Date of Award

Winter 2000

Document Type


Degree Name

Doctor of Psychology (PsyD)



Committee Director

Janis Sanchez-Hucles

Committee Member

Barbara Winstead

Committee Member

J. D. Ball

Committee Member

Robin Lewis

Committee Member

Joy Kannarkat


Multicultural issues in psychotherapy have increasingly been recognized as important in the provision of mental health services to our diverse population. Issues such as beliefs about mental health, attitudes toward authority, and even world view affect how clients access and make use of psychotherapy. Cultural views are essential to how one sees the world, and consequently there is much debate about whether clients would benefit from having therapists from the same cultural background. Ethnic identity, or the degree to which a person holds to the beliefs of their culture of origin, consequently plays an important role in psychotherapy. The Portuguese culture is one that has limited areas of settlement, but that accounts for a significant portion of the population in certain areas. They are an understudied population in the literature on multicultural counseling. This study examined the relationships among the variables of client-therapist ethnic match, degree of ethnic identity, and level of satisfaction with therapy. Twenty-four Portuguese-Americans, aged 23 to 58, who were currently in psychotherapy completed questionnaires measuring ethnic identity and satisfaction with therapy. Satisfaction did not differ between those who had ethnically similar therapists and those who had non-Portuguese therapists. However, for those with ethnically matched therapists, satisfaction with therapy was significantly correlated with Portuguese ethnic identity. Clients with high ethnic identity were more satisfied with therapy than clients with low ethnic identity. Clients whose families had immigrated in more recent generations were confirmed to have a higher ethnic identity than those whose families had been in the United States for generations. There was a trend for clients to be more satisfied if their families were involved in therapy, although this was not statistically significant. Clinical implication of these findings and directions for future research are discussed.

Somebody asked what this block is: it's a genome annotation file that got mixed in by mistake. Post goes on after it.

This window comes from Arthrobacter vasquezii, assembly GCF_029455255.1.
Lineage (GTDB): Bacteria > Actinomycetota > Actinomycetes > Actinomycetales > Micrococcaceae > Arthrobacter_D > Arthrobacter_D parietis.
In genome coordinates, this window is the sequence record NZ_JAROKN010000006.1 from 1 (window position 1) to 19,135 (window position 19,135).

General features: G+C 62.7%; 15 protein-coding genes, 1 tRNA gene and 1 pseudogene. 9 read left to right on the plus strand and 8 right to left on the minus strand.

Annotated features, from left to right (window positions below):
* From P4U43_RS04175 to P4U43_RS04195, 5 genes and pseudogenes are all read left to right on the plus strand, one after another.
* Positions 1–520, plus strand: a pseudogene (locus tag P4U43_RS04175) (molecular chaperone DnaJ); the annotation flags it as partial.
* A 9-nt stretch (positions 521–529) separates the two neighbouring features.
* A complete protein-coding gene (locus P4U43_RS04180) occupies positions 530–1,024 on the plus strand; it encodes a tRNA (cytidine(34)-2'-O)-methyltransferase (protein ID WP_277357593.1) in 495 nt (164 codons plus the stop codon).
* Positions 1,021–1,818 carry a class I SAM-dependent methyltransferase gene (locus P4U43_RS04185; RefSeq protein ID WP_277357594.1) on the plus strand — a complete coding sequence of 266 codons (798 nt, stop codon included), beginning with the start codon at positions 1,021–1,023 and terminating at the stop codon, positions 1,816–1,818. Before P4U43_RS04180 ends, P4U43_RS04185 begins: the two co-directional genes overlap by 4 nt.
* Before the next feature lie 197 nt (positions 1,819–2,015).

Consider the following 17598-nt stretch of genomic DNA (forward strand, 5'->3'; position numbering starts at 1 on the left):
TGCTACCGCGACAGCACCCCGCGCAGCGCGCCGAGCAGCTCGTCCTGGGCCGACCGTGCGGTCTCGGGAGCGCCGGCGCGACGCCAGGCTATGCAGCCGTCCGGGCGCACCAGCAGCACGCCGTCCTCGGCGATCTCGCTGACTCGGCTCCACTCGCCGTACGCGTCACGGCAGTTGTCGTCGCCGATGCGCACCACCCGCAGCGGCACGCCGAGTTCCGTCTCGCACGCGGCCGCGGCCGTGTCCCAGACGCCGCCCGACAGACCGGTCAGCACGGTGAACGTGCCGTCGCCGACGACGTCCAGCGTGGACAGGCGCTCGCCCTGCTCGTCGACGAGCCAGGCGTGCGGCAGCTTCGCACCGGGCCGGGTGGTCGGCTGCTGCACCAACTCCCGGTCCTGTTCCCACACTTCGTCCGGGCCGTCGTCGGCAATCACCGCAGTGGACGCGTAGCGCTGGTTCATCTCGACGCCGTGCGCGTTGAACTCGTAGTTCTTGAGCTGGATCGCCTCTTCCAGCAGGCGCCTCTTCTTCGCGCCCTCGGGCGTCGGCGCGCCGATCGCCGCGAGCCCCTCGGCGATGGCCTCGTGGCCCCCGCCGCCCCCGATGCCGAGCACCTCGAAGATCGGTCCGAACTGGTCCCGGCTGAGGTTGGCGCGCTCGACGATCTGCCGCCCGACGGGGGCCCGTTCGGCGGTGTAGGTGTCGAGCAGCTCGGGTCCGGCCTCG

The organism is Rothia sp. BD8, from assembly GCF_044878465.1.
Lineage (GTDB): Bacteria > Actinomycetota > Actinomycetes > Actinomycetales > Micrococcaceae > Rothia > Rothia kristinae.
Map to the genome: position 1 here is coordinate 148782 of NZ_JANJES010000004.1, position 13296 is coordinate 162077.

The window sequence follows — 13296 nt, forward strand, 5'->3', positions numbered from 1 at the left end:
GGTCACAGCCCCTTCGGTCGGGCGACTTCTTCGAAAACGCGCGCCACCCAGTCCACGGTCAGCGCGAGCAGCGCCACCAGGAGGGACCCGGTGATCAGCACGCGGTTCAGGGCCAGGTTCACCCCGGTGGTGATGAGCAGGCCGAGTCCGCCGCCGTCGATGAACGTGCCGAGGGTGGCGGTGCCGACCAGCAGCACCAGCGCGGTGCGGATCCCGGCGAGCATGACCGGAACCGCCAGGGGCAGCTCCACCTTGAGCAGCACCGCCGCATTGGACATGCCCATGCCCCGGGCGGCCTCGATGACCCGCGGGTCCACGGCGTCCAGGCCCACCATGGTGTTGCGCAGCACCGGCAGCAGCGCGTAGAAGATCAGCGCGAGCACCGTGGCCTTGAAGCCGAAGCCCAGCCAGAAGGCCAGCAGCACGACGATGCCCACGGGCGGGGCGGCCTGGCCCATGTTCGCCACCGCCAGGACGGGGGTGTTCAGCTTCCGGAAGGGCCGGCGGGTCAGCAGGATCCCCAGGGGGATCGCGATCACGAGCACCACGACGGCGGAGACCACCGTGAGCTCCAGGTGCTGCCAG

A Dissertation Submitted to the Faculties of The College of William and Mary, Eastern Virginia Medical School, Norfolk State University, and Old Dominion University in Partial Fulfillment of the Requirements for the Degree of Doctor of Psychology in Clinical Psychology through the Virginia Consortium Program in Clinical Psychology.